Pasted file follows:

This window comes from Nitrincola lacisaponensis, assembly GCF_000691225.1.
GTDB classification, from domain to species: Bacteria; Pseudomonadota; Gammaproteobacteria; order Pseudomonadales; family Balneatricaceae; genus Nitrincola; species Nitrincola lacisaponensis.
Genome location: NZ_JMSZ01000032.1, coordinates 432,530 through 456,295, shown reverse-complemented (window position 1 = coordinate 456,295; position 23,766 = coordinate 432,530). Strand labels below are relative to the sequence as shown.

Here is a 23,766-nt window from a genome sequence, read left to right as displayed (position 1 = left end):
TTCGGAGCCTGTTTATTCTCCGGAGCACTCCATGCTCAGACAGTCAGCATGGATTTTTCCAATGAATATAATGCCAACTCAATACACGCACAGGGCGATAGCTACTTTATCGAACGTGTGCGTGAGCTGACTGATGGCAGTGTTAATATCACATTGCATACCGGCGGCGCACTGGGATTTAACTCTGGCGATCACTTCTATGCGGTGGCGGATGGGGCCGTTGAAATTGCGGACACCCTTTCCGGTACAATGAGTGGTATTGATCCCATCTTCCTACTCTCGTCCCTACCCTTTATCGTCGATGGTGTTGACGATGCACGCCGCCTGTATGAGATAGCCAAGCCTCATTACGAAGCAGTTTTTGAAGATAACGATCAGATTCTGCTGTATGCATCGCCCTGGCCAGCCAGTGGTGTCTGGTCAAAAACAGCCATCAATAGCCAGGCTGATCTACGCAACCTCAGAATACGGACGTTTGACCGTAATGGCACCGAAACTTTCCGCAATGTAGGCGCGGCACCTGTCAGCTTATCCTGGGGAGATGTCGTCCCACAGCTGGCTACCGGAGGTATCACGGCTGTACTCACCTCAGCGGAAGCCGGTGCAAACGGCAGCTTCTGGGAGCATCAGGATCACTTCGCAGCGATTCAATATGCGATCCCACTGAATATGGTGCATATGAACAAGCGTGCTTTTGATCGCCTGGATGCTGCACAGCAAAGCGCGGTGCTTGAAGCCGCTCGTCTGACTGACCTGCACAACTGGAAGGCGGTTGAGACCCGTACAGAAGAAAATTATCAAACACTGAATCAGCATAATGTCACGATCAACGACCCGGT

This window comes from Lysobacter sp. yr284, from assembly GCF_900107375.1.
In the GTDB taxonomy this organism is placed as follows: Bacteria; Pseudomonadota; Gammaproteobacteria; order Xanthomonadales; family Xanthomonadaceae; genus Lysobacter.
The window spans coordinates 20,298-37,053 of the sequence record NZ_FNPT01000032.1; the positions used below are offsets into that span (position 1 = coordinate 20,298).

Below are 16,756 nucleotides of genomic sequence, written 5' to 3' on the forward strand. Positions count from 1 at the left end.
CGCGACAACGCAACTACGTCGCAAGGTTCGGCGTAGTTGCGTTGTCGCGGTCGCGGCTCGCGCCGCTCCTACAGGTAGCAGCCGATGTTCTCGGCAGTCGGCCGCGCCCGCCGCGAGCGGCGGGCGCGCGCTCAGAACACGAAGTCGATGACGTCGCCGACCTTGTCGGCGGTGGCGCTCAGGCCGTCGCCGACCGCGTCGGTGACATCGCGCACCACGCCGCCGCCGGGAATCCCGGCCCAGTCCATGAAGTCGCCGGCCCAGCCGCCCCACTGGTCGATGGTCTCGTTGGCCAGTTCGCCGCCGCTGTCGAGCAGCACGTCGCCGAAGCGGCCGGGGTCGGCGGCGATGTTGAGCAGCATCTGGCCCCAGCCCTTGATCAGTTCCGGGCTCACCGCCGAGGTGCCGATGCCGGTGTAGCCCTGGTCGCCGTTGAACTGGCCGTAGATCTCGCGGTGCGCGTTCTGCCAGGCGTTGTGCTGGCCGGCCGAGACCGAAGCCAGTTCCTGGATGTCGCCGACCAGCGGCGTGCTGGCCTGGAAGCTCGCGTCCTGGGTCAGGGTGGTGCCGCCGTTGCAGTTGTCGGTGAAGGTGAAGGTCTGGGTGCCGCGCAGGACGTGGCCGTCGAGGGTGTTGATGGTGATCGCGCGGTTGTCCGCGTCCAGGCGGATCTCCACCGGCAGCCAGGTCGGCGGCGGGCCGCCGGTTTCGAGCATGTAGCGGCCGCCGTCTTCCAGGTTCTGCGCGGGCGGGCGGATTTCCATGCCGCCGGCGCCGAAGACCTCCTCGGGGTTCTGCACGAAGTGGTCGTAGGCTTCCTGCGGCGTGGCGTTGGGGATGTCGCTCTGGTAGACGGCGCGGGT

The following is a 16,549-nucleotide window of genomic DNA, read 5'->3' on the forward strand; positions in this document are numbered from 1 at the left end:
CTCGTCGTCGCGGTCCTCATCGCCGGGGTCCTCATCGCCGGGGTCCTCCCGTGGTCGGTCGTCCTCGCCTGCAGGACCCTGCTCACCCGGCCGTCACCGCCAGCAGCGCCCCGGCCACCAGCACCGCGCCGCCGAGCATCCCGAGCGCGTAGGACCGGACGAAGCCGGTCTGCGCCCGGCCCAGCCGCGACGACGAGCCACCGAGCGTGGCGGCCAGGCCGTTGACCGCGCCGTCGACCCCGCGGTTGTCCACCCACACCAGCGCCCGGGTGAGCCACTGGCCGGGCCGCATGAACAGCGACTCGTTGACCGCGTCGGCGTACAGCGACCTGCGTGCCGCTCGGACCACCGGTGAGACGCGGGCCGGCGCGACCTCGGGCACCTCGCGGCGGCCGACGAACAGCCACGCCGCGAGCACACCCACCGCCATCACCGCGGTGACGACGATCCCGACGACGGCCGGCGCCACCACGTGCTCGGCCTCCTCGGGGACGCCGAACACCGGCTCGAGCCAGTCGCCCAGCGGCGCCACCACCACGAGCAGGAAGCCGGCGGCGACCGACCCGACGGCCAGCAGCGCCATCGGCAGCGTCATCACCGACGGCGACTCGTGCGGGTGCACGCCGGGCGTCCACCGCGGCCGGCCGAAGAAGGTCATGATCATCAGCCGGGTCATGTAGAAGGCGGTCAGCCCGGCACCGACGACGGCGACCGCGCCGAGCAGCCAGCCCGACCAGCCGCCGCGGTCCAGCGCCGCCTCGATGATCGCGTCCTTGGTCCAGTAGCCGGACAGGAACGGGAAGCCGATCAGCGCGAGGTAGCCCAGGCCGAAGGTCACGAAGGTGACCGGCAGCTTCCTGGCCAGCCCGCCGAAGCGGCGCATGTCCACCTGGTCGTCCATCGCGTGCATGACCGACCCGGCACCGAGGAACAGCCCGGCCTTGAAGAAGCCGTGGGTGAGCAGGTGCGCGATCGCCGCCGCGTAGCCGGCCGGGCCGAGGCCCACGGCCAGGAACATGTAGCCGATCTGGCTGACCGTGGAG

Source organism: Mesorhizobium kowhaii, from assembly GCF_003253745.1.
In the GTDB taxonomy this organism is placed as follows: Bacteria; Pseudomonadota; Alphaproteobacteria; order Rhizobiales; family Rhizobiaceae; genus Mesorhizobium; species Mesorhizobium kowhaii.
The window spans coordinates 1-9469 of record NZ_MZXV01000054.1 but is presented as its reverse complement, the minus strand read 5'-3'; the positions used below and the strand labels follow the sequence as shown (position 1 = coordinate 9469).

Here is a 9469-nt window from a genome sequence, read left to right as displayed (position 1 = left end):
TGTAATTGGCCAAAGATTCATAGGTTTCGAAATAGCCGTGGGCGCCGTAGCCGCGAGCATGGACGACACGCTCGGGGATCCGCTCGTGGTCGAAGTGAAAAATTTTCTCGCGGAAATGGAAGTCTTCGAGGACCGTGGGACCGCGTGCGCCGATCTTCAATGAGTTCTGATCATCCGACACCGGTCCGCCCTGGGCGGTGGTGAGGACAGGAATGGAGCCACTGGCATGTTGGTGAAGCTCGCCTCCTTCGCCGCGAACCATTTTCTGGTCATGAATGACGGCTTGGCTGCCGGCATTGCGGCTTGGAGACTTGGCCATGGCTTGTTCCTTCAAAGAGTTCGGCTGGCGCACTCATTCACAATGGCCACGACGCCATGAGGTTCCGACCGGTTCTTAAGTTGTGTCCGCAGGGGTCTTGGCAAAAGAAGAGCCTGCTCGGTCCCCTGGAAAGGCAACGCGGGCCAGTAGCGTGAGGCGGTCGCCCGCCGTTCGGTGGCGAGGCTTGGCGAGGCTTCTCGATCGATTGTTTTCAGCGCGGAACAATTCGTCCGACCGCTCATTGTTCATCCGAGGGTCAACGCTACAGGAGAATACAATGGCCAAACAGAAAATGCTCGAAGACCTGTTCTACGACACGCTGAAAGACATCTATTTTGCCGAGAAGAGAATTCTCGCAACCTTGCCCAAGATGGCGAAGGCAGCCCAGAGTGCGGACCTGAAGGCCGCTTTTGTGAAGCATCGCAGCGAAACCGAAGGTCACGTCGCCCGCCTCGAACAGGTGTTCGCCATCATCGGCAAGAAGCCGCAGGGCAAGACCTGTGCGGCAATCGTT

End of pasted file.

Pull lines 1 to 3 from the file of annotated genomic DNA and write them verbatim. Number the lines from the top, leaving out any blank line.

This window comes from Nitrincola lacisaponensis, assembly GCF_000691225.1.
GTDB classification, from domain to species: Bacteria; Pseudomonadota; Gammaproteobacteria; order Pseudomonadales; family Balneatricaceae; genus Nitrincola; species Nitrincola lacisaponensis.
Genome location: NZ_JMSZ01000032.1, coordinates 432,530 through 456,295, shown reverse-complemented (window position 1 = coordinate 456,295; position 23,766 = coordinate 432,530). Strand labels below are relative to the sequence as shown.